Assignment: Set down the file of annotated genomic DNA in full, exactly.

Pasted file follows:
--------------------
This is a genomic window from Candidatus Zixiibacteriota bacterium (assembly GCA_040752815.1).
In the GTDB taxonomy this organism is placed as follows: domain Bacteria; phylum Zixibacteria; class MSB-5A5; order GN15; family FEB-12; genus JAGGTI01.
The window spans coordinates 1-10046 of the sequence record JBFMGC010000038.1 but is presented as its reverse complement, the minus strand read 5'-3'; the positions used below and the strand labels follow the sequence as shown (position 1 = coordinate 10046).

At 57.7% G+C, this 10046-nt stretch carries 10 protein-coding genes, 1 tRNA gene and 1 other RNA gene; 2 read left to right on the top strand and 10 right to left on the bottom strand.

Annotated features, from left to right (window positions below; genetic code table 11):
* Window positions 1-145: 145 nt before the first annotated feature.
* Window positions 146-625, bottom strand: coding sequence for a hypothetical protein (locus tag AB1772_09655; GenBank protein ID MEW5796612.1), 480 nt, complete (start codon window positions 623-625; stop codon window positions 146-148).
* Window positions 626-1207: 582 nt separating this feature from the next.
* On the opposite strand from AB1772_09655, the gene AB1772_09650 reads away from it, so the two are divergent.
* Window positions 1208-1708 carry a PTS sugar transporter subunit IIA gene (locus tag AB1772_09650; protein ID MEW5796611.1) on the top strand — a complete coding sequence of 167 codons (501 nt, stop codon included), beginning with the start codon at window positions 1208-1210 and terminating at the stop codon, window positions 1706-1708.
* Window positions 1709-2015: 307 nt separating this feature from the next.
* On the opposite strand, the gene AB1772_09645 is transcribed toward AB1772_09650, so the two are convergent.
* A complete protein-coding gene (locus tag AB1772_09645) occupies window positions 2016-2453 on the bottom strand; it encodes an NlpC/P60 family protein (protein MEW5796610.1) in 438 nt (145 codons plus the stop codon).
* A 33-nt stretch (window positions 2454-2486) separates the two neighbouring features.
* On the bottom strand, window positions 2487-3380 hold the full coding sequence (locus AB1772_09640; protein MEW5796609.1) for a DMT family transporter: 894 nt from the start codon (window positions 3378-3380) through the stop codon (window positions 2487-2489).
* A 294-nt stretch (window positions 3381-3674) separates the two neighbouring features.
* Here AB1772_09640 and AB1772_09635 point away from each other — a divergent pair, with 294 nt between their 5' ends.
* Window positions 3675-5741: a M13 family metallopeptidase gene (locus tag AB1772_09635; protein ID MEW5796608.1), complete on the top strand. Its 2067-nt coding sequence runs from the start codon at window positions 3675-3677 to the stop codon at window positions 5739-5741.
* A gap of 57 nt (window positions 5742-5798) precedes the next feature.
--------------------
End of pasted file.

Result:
This is a genomic window from Candidatus Zixiibacteriota bacterium (assembly GCA_040752815.1).
In the GTDB taxonomy this organism is placed as follows: domain Bacteria; phylum Zixibacteria; class MSB-5A5; order GN15; family FEB-12; genus JAGGTI01.
The window spans coordinates 1-10046 of the sequence record JBFMGC010000038.1 but is presented as its reverse complement, the minus strand read 5'-3'; the positions used below and the strand labels follow the sequence as shown (position 1 = coordinate 10046).

At 57.7% G+C, this 10046-nt stretch carries 10 protein-coding genes, 1 tRNA gene and 1 other RNA gene; 2 read left to right on the top strand and 10 right to left on the bottom strand.

Annotated features, from left to right (window positions below; genetic code table 11):
* Window positions 1-145: 145 nt before the first annotated feature.
* Window positions 146-625, bottom strand: coding sequence for a hypothetical protein (locus tag AB1772_09655; GenBank protein ID MEW5796612.1), 480 nt, complete (start codon window positions 623-625; stop codon window positions 146-148).
* Window positions 626-1207: 582 nt separating this feature from the next.
* On the opposite strand from AB1772_09655, the gene AB1772_09650 reads away from it, so the two are divergent.
* Window positions 1208-1708 carry a PTS sugar transporter subunit IIA gene (locus tag AB1772_09650; protein ID MEW5796611.1) on the top strand — a complete coding sequence of 167 codons (501 nt, stop codon included), beginning with the start codon at window positions 1208-1210 and terminating at the stop codon, window positions 1706-1708.
* Window positions 1709-2015: 307 nt separating this feature from the next.
* On the opposite strand, the gene AB1772_09645 is transcribed toward AB1772_09650, so the two are convergent.
* A complete protein-coding gene (locus tag AB1772_09645) occupies window positions 2016-2453 on the bottom strand; it encodes an NlpC/P60 family protein (protein MEW5796610.1) in 438 nt (145 codons plus the stop codon).
* A 33-nt stretch (window positions 2454-2486) separates the two neighbouring features.
* On the bottom strand, window positions 2487-3380 hold the full coding sequence (locus AB1772_09640; protein MEW5796609.1) for a DMT family transporter: 894 nt from the start codon (window positions 3378-3380) through the stop codon (window positions 2487-2489).
* A 294-nt stretch (window positions 3381-3674) separates the two neighbouring features.
* Here AB1772_09640 and AB1772_09635 point away from each other — a divergent pair, with 294 nt between their 5' ends.
* Window positions 3675-5741: a M13 family metallopeptidase gene (locus tag AB1772_09635; protein ID MEW5796608.1), complete on the top strand. Its 2067-nt coding sequence runs from the start codon at window positions 3675-3677 to the stop codon at window positions 5739-5741.
* A gap of 57 nt (window positions 5742-5798) precedes the next feature.